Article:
Sender: Richard Henry Lee
Recipient: Samuel Adams
Williamsburg the 8th. of May 1774Sir,
Nothing material has occurred since I wrote you last, except that we have seen here the Nefarious proceedings of the Privy Council, in the case of your petition against the infamous Hutchinson and Oliver. The determination is viewed here with horror and astonishment! We are likely to have a long Session, and before we part, I hope we shall declare our strong approbation of our Sister colonies repelling the revenue act with the Tea ships, and animadvert on some other tyrannic proceedings of Administration. I take pleasure in introducing to your acquaintance General Lee, a most true and worthy friend to the rights of human nature in general, and a warm, spirited Foe to American oppression. This Gentlemans principles do him honor, and I am sure his acquaintance will give you much pleasure. I am, with singular regard.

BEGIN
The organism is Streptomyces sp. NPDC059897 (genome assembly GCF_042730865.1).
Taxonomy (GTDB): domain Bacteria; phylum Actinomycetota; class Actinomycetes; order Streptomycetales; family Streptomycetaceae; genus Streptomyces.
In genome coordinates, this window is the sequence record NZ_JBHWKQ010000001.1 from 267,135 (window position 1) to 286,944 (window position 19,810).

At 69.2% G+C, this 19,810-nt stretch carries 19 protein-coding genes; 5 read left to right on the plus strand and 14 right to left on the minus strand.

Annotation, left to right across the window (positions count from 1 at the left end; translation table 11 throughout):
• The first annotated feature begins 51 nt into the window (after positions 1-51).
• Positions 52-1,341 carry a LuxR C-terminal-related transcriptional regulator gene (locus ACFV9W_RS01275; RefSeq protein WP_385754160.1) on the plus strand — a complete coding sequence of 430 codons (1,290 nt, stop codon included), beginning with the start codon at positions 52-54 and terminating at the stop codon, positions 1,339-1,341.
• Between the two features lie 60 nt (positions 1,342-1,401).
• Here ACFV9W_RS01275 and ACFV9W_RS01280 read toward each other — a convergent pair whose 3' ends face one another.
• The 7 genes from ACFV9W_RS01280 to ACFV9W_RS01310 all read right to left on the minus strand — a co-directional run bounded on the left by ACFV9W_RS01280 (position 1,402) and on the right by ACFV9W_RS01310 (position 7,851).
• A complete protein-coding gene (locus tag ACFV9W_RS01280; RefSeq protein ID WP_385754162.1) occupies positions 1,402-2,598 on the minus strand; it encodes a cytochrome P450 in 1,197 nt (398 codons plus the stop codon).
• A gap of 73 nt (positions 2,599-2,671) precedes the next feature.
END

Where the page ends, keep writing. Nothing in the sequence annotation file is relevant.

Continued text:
Sir your most obedient
R. H. Lee
Samuel Adams PapersLenox Library
Printed in James Curtis Ballagh, The Letters of Richard Henry Lee, Volume 1, 1762 - 1778, p. 110. Addressed to Adams in Boston, and sent by General Lee.